NYT wonders: Why is highly vaccinated China locking down again?

(Mike Hutchings/Pool Photo via AP)

Three guesses, and the first two don’t count. The initial impulse to erect barriers and initiate lockdowns when South Africa first identified the Omicron variant might be understandable as a response to the unknown. Within a few weeks, though, it had become clear that while Omicron was orders of magnitude more transmissible, it was also perhaps an order of magnitude or more less malevolent, especially to populations that had largely acquired immunity, whether from previous infection or through effective vaccination.


If that’s the case, the New York Times wonders, why has China continued its longest and broadest lockdown since the start of the pandemic?

China’s ability to control the virus has come a long way since the pandemic started: It has inoculated nearly 1.2 billion people and set up a nationwide electronic health database for contact tracing.

Yet it has continued to rely on the same authoritarian virus-fighting methods from early 2020, including strict quarantines, border closings and lockdowns. These have led to food and medical shortages and growing questions about how much longer its zero-Covid strategy, the last in the world, can continue.

Despite the frustration, the authorities in Xi’an on Wednesday declared the city’s battle with the virus a victory. Fourteen days into the lockdown, city officials said that Xi’an had achieved “zero Covid on a societal level,” though its 13 million residents remained unable to leave home.

That’s a rather strange definition of victory, even in a totalitarian state like China. After all, Beijing relies on its economic strength to compete militarily and politically around the world. It can’t afford to take a massive economic hit from another long shutdown. And yet that’s exactly what they’re doing, and apparently going full lockdown across the board in doing so:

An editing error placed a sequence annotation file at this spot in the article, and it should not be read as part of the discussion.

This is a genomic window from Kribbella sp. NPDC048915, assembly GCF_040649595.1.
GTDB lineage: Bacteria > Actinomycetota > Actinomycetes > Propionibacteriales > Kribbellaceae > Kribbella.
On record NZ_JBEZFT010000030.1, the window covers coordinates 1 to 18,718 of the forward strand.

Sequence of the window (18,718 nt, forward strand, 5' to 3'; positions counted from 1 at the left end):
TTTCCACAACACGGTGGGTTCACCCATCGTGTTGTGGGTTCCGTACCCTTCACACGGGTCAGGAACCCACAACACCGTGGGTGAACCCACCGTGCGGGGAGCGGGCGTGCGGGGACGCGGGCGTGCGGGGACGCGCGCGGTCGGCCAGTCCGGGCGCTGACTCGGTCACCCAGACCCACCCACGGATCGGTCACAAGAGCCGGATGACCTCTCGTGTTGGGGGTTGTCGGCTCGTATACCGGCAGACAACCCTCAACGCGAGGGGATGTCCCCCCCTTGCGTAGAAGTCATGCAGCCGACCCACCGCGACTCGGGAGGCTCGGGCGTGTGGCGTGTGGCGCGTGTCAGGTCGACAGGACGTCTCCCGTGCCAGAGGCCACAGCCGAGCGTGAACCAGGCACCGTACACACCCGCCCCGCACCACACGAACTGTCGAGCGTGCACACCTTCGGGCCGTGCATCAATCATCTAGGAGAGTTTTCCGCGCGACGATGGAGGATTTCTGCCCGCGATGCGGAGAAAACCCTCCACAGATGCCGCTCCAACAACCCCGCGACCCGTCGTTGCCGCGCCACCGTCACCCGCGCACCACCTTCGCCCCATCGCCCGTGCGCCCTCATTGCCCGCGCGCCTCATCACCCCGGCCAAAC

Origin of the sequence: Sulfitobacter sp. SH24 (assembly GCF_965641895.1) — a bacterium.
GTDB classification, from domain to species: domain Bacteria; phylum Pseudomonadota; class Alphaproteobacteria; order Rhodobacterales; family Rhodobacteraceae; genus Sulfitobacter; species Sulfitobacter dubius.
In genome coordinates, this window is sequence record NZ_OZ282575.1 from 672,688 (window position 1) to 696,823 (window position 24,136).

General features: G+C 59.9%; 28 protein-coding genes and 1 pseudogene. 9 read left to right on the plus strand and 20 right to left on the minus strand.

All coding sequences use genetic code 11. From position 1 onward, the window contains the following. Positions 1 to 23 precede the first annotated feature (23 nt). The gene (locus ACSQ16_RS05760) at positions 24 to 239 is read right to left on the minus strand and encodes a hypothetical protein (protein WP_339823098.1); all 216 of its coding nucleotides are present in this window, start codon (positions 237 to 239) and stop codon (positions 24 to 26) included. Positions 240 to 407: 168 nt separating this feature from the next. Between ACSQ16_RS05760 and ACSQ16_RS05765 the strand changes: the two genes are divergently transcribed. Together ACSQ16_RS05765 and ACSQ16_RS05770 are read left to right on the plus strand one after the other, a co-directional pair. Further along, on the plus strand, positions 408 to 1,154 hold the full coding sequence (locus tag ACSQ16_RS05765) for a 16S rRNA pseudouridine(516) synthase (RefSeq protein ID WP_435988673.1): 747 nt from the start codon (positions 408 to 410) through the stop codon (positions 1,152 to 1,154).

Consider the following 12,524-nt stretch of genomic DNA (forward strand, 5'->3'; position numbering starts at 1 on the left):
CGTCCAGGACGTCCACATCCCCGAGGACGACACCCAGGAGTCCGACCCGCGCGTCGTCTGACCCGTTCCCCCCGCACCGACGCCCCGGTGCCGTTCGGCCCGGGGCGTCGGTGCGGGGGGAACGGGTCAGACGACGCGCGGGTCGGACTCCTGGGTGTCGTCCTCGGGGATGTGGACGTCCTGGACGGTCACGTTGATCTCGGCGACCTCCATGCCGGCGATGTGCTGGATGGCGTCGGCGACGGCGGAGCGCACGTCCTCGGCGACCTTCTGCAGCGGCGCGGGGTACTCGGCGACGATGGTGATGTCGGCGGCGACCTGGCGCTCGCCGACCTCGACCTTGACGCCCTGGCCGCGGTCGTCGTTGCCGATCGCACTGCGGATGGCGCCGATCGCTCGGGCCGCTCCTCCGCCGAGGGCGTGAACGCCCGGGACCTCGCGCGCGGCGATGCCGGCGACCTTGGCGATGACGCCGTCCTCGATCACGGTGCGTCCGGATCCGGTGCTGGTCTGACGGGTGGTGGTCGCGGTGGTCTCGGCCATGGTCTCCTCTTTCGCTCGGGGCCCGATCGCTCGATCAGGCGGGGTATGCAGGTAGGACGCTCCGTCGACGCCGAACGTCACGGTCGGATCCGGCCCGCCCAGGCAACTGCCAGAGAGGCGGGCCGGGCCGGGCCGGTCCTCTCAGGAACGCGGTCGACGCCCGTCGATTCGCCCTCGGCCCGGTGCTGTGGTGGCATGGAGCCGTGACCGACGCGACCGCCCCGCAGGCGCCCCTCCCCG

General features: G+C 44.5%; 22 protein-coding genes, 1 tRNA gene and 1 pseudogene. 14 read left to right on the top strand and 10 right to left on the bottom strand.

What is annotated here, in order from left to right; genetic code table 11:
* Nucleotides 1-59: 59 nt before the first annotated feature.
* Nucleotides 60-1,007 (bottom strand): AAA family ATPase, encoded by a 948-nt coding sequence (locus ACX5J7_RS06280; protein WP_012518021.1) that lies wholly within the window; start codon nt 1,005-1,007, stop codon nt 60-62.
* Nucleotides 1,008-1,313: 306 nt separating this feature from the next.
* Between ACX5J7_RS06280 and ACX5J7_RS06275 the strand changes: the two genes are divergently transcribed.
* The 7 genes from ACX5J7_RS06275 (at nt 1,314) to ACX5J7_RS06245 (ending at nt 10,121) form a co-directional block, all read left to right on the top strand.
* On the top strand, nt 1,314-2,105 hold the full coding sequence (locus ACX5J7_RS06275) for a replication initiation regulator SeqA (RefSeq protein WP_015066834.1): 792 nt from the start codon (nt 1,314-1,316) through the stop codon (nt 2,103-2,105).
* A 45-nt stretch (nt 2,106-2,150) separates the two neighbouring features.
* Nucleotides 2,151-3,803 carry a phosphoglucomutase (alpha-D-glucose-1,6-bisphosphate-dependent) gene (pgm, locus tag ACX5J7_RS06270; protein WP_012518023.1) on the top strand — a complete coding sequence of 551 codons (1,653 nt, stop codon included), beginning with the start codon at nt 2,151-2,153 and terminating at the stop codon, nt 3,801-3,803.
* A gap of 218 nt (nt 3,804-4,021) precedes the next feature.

“The district security guards are like prison guards and we are like prisoners,” said Tom Zhao, a Xi’an resident. Mr. Zhao, 38, said he had joined dozens of chat groups last week searching for anyone who could help him find medicine for his mother, who has early-stage diabetes.

Again, one might be able to comprehend this as a momentary knee-jerk response to the emergence of a variant as massively transmissible as Omicron. The remarkably mild outcomes relative to other variants, however, should have China looking at it the way some other epidemiologists are — as a potential off-ramp to emergency-pandemic actions and the path to effective endemic herd immunity.

That’s based on having an effectively vaccinated population, though. Does China have that? They’re suuuuuure not acting like it, and for good reason:

The authorities are nevertheless worried, in a country that has stridently stuck by its zero-Covid policy — and held up its success fighting the virus as proof that its authoritarian style of leadership saves lives.

The Beijing Winter Olympics and the Lunar New Year holiday are a few weeks away, and China’s vaccines appear to be less effective than their Western competitors, particularly against variants. The country has yet to approve mRNA technology for its vaccines, and while booster shots are now widely available, their takeup in the country has been slower than the initial jabs.


Data from China is next to worthless on this question, since Beijing constantly cooks its books and lies about the pandemic both inside and outside of China. We have data from other countries that relied heavily on Sinovac and Sinopharm vaccines for their vaccination programs even against the original virus, and the data showed both to be largely ineffective. While Western vaccines produced large declines in infection rates and especially hospitalizations and deaths, countries using China’s vaccines experience massive waves of all three.

That’s why China locked down in August as Delta swept the globe too, but at least that variant’s malevolence provided some reason for a sharp response. Omicron’s mild profile in effectively vaccinated populations doesn’t justify any such extreme response. Beijing wants to protect its own mythology as a COVID beater, when in reality it appears that their lack of effective development of vaccines has kept the entire country as vulnerable as it was from the beginning.

One has to wonder, then, whether these Olympics actually can proceed under lockdown conditions. Even vaccinated and otherwise healthy athletes can and will bring Omicron with them to Beijing and the winter Games. There is no escaping this variant, here or abroad. Beijing had better hope that Omicron is much less fatal for unvaccinated populations as it is for fully vaccinated, or they’d better postpone these games until they get an effective vaccine distributed to enough of their own population.


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Dennis Prager 12:00 AM | May 22, 2024